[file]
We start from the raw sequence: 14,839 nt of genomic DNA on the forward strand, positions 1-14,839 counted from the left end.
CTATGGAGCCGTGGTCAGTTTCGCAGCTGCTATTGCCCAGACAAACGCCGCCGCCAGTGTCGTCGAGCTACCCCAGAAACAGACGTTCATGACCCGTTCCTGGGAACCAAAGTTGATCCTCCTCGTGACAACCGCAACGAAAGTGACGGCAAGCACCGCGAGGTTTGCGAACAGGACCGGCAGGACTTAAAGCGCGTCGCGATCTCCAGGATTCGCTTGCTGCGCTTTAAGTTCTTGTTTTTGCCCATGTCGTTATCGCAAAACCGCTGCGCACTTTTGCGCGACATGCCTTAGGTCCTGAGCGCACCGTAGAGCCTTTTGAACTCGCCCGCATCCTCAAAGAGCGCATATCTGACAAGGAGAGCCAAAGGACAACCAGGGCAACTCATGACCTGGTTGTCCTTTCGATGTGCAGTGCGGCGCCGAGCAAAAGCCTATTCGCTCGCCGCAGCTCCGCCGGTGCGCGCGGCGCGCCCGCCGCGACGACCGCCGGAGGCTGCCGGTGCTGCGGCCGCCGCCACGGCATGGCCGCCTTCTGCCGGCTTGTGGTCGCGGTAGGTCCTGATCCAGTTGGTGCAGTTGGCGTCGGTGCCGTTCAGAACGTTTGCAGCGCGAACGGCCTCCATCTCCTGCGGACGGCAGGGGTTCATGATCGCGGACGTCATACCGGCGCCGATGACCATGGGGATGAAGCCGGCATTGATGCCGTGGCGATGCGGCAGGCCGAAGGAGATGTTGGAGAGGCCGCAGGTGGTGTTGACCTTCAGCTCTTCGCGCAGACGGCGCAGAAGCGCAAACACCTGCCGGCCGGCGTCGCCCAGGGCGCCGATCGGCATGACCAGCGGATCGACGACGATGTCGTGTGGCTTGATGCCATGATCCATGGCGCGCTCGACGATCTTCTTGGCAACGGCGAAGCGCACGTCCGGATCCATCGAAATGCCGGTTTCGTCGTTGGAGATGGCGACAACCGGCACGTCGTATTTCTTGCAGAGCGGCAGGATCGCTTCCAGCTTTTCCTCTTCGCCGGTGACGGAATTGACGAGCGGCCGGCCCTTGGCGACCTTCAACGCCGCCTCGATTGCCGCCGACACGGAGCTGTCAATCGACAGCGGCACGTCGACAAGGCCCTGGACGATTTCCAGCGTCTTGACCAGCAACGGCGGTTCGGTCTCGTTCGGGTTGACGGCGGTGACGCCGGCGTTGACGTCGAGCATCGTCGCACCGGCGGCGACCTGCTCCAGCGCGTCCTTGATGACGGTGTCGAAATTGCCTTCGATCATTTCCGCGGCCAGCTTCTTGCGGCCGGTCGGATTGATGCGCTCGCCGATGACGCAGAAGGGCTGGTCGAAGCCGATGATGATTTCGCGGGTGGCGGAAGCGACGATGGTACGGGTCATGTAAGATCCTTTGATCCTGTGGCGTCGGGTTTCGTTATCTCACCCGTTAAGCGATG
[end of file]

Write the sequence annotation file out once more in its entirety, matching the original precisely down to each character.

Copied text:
We start from the raw sequence: 14,839 nt of genomic DNA on the forward strand, positions 1-14,839 counted from the left end.
CTATGGAGCCGTGGTCAGTTTCGCAGCTGCTATTGCCCAGACAAACGCCGCCGCCAGTGTCGTCGAGCTACCCCAGAAACAGACGTTCATGACCCGTTCCTGGGAACCAAAGTTGATCCTCCTCGTGACAACCGCAACGAAAGTGACGGCAAGCACCGCGAGGTTTGCGAACAGGACCGGCAGGACTTAAAGCGCGTCGCGATCTCCAGGATTCGCTTGCTGCGCTTTAAGTTCTTGTTTTTGCCCATGTCGTTATCGCAAAACCGCTGCGCACTTTTGCGCGACATGCCTTAGGTCCTGAGCGCACCGTAGAGCCTTTTGAACTCGCCCGCATCCTCAAAGAGCGCATATCTGACAAGGAGAGCCAAAGGACAACCAGGGCAACTCATGACCTGGTTGTCCTTTCGATGTGCAGTGCGGCGCCGAGCAAAAGCCTATTCGCTCGCCGCAGCTCCGCCGGTGCGCGCGGCGCGCCCGCCGCGACGACCGCCGGAGGCTGCCGGTGCTGCGGCCGCCGCCACGGCATGGCCGCCTTCTGCCGGCTTGTGGTCGCGGTAGGTCCTGATCCAGTTGGTGCAGTTGGCGTCGGTGCCGTTCAGAACGTTTGCAGCGCGAACGGCCTCCATCTCCTGCGGACGGCAGGGGTTCATGATCGCGGACGTCATACCGGCGCCGATGACCATGGGGATGAAGCCGGCATTGATGCCGTGGCGATGCGGCAGGCCGAAGGAGATGTTGGAGAGGCCGCAGGTGGTGTTGACCTTCAGCTCTTCGCGCAGACGGCGCAGAAGCGCAAACACCTGCCGGCCGGCGTCGCCCAGGGCGCCGATCGGCATGACCAGCGGATCGACGACGATGTCGTGTGGCTTGATGCCATGATCCATGGCGCGCTCGACGATCTTCTTGGCAACGGCGAAGCGCACGTCCGGATCCATCGAAATGCCGGTTTCGTCGTTGGAGATGGCGACAACCGGCACGTCGTATTTCTTGCAGAGCGGCAGGATCGCTTCCAGCTTTTCCTCTTCGCCGGTGACGGAATTGACGAGCGGCCGGCCCTTGGCGACCTTCAACGCCGCCTCGATTGCCGCCGACACGGAGCTGTCAATCGACAGCGGCACGTCGACAAGGCCCTGGACGATTTCCAGCGTCTTGACCAGCAACGGCGGTTCGGTCTCGTTCGGGTTGACGGCGGTGACGCCGGCGTTGACGTCGAGCATCGTCGCACCGGCGGCGACCTGCTCCAGCGCGTCCTTGATGACGGTGTCGAAATTGCCTTCGATCATTTCCGCGGCCAGCTTCTTGCGGCCGGTCGGATTGATGCGCTCGCCGATGACGCAGAAGGGCTGGTCGAAGCCGATGATGATTTCGCGGGTGGCGGAAGCGACGATGGTACGGGTCATGTAAGATCCTTTGATCCTGTGGCGTCGGGTTTCGTTATCTCACCCGTTAAGCGATG